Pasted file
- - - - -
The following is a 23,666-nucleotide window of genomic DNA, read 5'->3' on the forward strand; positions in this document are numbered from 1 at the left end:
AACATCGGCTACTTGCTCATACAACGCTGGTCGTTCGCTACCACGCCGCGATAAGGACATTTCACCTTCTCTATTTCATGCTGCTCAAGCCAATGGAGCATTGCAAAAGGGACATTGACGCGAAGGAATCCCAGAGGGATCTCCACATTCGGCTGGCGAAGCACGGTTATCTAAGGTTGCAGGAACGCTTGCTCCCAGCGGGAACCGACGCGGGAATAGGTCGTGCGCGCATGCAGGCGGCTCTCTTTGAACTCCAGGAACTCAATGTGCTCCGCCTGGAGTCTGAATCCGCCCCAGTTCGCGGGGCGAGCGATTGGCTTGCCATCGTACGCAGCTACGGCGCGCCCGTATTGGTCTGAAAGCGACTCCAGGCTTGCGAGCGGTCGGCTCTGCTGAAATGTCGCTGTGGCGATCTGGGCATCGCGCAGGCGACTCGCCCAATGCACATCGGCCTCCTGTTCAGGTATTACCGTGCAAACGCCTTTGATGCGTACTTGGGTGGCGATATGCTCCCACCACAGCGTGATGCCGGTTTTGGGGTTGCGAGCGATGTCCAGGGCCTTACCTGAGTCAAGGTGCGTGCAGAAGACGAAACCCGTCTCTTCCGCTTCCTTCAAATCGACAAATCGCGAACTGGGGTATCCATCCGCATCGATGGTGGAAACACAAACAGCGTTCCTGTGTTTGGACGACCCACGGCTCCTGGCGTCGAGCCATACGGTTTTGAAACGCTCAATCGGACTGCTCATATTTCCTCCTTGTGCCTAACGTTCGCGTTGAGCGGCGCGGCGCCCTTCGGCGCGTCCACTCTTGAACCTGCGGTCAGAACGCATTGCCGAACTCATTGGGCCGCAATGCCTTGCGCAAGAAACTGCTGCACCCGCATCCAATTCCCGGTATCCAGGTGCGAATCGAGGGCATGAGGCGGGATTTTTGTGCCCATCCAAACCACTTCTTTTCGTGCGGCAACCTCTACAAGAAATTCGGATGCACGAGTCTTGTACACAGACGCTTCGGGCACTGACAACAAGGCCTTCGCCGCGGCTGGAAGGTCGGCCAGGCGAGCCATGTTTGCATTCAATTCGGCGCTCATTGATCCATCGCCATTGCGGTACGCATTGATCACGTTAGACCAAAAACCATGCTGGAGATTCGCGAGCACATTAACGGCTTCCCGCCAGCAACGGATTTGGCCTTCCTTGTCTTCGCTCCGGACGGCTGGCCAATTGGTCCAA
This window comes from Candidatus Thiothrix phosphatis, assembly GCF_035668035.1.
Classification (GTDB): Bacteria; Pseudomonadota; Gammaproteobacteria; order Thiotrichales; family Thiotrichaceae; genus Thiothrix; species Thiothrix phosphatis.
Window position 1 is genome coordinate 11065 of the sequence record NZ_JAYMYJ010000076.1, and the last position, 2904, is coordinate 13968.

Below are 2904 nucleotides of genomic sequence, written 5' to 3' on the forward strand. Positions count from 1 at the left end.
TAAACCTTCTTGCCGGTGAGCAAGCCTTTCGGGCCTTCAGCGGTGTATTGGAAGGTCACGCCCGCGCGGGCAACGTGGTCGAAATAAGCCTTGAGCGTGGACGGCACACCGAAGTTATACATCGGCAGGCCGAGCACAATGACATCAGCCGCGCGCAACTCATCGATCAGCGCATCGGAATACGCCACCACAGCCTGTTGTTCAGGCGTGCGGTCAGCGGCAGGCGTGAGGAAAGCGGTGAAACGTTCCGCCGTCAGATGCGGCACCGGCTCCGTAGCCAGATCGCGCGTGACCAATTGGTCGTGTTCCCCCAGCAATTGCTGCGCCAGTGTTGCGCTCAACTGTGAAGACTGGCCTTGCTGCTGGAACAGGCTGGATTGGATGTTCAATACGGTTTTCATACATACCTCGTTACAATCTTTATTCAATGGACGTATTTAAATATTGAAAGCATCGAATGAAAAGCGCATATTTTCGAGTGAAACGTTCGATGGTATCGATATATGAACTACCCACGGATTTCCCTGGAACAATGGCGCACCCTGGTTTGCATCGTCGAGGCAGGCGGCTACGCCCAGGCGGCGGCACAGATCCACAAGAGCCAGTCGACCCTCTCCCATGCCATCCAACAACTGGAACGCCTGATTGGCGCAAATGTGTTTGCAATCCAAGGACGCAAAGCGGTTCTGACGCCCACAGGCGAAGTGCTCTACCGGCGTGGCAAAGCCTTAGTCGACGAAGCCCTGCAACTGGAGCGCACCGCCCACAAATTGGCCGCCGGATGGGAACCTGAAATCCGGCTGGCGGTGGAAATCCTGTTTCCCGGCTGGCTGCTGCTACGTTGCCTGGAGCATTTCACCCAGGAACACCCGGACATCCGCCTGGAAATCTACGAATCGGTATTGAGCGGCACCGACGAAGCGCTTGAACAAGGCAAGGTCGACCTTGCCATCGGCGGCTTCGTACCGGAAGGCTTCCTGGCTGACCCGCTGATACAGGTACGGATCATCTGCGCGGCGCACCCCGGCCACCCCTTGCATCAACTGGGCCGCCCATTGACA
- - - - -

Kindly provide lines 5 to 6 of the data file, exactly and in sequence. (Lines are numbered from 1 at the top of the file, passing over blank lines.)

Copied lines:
Window position 1 is genome coordinate 11065 of the sequence record NZ_JAYMYJ010000076.1, and the last position, 2904, is coordinate 13968.

Below are 2904 nucleotides of genomic sequence, written 5' to 3' on the forward strand. Positions count from 1 at the left end.